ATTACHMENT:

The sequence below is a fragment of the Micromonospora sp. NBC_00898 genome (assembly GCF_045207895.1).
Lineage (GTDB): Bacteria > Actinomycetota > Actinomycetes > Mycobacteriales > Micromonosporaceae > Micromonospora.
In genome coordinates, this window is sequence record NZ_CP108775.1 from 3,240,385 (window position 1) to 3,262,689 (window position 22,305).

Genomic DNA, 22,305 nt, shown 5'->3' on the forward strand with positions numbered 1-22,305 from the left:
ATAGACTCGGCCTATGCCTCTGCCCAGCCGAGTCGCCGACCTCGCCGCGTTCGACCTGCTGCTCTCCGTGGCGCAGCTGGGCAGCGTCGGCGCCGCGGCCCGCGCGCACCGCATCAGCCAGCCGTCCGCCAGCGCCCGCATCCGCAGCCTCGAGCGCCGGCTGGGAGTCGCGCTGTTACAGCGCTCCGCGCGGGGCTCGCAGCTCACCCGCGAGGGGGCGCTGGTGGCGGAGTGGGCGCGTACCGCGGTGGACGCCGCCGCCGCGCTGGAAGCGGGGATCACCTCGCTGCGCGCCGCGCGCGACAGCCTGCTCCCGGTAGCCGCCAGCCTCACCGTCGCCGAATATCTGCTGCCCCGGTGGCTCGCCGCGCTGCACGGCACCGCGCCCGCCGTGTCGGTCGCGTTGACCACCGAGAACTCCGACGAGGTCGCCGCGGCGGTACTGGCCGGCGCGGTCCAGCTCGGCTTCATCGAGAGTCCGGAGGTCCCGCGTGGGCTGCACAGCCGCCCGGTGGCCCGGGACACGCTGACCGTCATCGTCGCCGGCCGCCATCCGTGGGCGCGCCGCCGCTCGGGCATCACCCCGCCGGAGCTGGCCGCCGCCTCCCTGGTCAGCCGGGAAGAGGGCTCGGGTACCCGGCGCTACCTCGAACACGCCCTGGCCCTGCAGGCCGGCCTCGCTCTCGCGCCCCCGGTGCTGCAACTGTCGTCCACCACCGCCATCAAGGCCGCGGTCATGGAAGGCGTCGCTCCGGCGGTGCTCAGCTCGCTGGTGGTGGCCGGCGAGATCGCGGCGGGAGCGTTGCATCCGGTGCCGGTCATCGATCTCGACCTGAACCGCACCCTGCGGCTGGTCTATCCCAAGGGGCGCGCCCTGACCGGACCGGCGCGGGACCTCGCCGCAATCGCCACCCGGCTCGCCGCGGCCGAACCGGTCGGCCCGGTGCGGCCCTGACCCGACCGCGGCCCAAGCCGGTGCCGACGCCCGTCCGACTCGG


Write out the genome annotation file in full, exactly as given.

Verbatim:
The sequence below is a fragment of the Micromonospora sp. NBC_00898 genome (assembly GCF_045207895.1).
Lineage (GTDB): Bacteria > Actinomycetota > Actinomycetes > Mycobacteriales > Micromonosporaceae > Micromonospora.
In genome coordinates, this window is sequence record NZ_CP108775.1 from 3,240,385 (window position 1) to 3,262,689 (window position 22,305).

Genomic DNA, 22,305 nt, shown 5'->3' on the forward strand with positions numbered 1-22,305 from the left:
ATAGACTCGGCCTATGCCTCTGCCCAGCCGAGTCGCCGACCTCGCCGCGTTCGACCTGCTGCTCTCCGTGGCGCAGCTGGGCAGCGTCGGCGCCGCGGCCCGCGCGCACCGCATCAGCCAGCCGTCCGCCAGCGCCCGCATCCGCAGCCTCGAGCGCCGGCTGGGAGTCGCGCTGTTACAGCGCTCCGCGCGGGGCTCGCAGCTCACCCGCGAGGGGGCGCTGGTGGCGGAGTGGGCGCGTACCGCGGTGGACGCCGCCGCCGCGCTGGAAGCGGGGATCACCTCGCTGCGCGCCGCGCGCGACAGCCTGCTCCCGGTAGCCGCCAGCCTCACCGTCGCCGAATATCTGCTGCCCCGGTGGCTCGCCGCGCTGCACGGCACCGCGCCCGCCGTGTCGGTCGCGTTGACCACCGAGAACTCCGACGAGGTCGCCGCGGCGGTACTGGCCGGCGCGGTCCAGCTCGGCTTCATCGAGAGTCCGGAGGTCCCGCGTGGGCTGCACAGCCGCCCGGTGGCCCGGGACACGCTGACCGTCATCGTCGCCGGCCGCCATCCGTGGGCGCGCCGCCGCTCGGGCATCACCCCGCCGGAGCTGGCCGCCGCCTCCCTGGTCAGCCGGGAAGAGGGCTCGGGTACCCGGCGCTACCTCGAACACGCCCTGGCCCTGCAGGCCGGCCTCGCTCTCGCGCCCCCGGTGCTGCAACTGTCGTCCACCACCGCCATCAAGGCCGCGGTCATGGAAGGCGTCGCTCCGGCGGTGCTCAGCTCGCTGGTGGTGGCCGGCGAGATCGCGGCGGGAGCGTTGCATCCGGTGCCGGTCATCGATCTCGACCTGAACCGCACCCTGCGGCTGGTCTATCCCAAGGGGCGCGCCCTGACCGGACCGGCGCGGGACCTCGCCGCAATCGCCACCCGGCTCGCCGCGGCCGAACCGGTCGGCCCGGTGCGGCCCTGACCCGACCGCGGCCCAAGCCGGTGCCGACGCCCGTCCGACTCGG